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  • Writer's pictureNarelle

A Good Weep

Sometimes for no good reason we sit down and have a quiet weep. Sometimes for very good reasons we sit down and sob. And sometimes we have a blubbering heart wrenching ugly cry because life was just hard and our feelings were too big to handle.

Whatever or whenever, tears are a remarkable phenomenon that are really good for us.


We actually produce tears all the time. We only see the tears running down our cheeks when the drainage opening (in the nose corner of your lower eyelid) actually overflows. That is because two of the three types of tears - basal and reflex - are needed physiologically. Basal tears keep our eyes moist and lubricated. They help us see - literally by lubricating our eye balls. Reflex tears we cry in response to physical triggers like dust, noise and plucking nose hairs. These tears are like an emergency mechanism to provide that immediate lubrication and protection to the eyeball. These two tear types are mostly water but they do contain an enzymes that kills 90% or more bacteria. It is like having an endless supply of anti bacterial hand wash in your eyeball.

All animals produce tears to lubricate their eyes but only humans can produce the third type of tears - emotional tears. Only humans can weep.

Having a good weep actually makes us feel better - physically, mentally and socially. Emotional tears release oxytocin and endorphins - helping us to feel good and ease pain. It is a physical clean out as emotional tears contain toxic biological products acting as an excretory process too. Plus they clear out hormones that build up during stress as well as manganese, a mineral that negatively affects mood in high concentrations.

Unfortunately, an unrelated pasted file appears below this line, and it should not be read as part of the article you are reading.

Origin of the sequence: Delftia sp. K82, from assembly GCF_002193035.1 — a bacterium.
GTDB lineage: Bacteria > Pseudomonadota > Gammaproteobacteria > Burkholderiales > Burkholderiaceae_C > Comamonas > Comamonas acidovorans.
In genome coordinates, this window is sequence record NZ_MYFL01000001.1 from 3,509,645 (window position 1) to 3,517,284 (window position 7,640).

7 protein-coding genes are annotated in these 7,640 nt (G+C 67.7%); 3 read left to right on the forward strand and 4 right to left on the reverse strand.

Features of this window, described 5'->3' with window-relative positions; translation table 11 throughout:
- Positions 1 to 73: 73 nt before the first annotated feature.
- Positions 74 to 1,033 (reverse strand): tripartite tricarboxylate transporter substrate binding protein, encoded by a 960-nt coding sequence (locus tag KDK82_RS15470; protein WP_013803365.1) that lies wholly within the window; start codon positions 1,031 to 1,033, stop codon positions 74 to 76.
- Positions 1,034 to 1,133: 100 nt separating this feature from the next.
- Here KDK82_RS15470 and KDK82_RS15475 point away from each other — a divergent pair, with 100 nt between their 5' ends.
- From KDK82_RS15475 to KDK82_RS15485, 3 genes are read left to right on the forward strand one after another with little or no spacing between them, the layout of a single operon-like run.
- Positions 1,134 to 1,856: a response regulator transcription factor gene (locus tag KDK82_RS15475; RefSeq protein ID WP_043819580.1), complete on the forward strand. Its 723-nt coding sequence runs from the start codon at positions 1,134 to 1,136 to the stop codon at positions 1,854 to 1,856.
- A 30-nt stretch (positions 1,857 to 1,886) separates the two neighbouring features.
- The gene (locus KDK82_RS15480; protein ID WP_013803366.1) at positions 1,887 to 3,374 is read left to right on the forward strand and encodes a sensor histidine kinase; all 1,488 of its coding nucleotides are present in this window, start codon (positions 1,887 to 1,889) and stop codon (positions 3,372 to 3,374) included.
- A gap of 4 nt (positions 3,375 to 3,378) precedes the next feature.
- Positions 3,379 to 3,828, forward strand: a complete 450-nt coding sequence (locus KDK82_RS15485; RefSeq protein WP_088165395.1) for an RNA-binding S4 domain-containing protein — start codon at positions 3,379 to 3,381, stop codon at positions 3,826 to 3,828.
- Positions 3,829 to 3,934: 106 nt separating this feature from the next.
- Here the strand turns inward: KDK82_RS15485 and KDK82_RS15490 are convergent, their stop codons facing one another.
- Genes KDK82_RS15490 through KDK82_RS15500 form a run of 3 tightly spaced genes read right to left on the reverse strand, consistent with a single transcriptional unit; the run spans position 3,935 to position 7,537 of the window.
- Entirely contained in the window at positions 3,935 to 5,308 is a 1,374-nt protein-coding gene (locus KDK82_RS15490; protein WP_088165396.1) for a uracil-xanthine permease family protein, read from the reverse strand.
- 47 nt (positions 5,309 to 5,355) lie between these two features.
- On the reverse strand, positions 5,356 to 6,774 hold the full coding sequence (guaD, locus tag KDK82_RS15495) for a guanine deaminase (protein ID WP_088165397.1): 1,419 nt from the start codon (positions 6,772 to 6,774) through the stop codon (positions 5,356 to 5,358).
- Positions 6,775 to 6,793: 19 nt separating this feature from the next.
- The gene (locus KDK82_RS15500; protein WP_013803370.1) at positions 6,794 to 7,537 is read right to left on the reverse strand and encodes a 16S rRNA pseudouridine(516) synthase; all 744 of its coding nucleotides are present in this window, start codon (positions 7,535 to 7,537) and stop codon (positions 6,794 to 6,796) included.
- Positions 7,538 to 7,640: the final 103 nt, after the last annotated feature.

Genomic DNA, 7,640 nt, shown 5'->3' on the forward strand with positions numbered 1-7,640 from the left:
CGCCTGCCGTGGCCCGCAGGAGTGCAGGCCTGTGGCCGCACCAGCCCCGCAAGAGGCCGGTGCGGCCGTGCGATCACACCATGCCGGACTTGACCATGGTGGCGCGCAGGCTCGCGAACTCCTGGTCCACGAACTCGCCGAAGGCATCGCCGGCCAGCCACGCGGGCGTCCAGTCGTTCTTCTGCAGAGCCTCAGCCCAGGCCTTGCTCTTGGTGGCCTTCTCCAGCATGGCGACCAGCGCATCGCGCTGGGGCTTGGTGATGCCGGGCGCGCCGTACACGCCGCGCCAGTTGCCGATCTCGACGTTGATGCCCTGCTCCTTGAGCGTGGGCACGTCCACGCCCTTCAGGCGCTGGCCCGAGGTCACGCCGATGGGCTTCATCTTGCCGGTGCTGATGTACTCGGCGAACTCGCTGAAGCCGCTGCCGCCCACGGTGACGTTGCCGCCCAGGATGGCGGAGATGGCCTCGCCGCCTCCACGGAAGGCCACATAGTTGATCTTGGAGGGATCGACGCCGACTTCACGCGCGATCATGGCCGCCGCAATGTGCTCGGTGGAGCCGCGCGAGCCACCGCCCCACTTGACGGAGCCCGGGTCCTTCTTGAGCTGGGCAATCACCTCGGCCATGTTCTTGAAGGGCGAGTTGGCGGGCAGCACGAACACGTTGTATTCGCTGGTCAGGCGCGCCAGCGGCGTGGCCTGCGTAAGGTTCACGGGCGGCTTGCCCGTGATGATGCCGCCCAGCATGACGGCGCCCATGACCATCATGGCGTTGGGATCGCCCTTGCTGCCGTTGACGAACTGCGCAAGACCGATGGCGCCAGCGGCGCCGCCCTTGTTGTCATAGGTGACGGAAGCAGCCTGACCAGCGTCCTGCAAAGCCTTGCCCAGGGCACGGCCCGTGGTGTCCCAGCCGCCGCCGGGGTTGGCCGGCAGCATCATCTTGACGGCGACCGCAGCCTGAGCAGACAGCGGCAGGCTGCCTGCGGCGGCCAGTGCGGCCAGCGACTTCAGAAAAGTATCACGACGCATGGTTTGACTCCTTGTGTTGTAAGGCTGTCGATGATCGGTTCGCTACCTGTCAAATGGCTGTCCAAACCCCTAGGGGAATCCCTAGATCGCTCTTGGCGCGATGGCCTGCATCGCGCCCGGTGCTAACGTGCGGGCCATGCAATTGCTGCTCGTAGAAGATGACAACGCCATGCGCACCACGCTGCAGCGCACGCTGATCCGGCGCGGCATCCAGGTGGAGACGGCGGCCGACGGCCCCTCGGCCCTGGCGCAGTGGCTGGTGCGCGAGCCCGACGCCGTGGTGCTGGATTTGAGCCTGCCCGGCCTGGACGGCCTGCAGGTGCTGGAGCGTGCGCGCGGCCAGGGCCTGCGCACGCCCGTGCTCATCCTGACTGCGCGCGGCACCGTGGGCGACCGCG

Suppressing a good weep can make us feel worse. In fact it will increase stress levels as your brain tells your adrenal glands to release stress hormones.


Socially tears are an extremely effective way to communicate and show we need support. In fact they elicit sympathy much faster than any other means. Think of babies who can only communicate through tears that they need something. This may be the reason why emotional crying persists into adulthood as an attachment function - acting as “social glue” to evoke social support intentions. Warning here - it may only be cathartic if you are around people who support you.


Not surprisingly women cry more than men - women about 30 to 60 times a year and men between 5 and 17. Now before all the women accuse men of being stereotypical hard arsed insensitive cavemen, there could be some good reasons. Like testosterone which may inhibit crying (and they have more of it than women) or prolactin which may promote crying (which women have more of especially when pregnant and breastfeeding - and this really does explain why you fall pregnant and weep at soap or washing powder ads).


So next time you need a good cry, let it out.


Crying releases feelings that gather in our heart, our brain, our minds and our cells. Whether you wail, weep, sob, bawl, blubber, turn on the waterworks, leak from your eyes or sweat from your eyeballs, don’t take your tears for granted. And don’t suppress them.


We need tears for happy healthy eyeballs and happy healthy souls.


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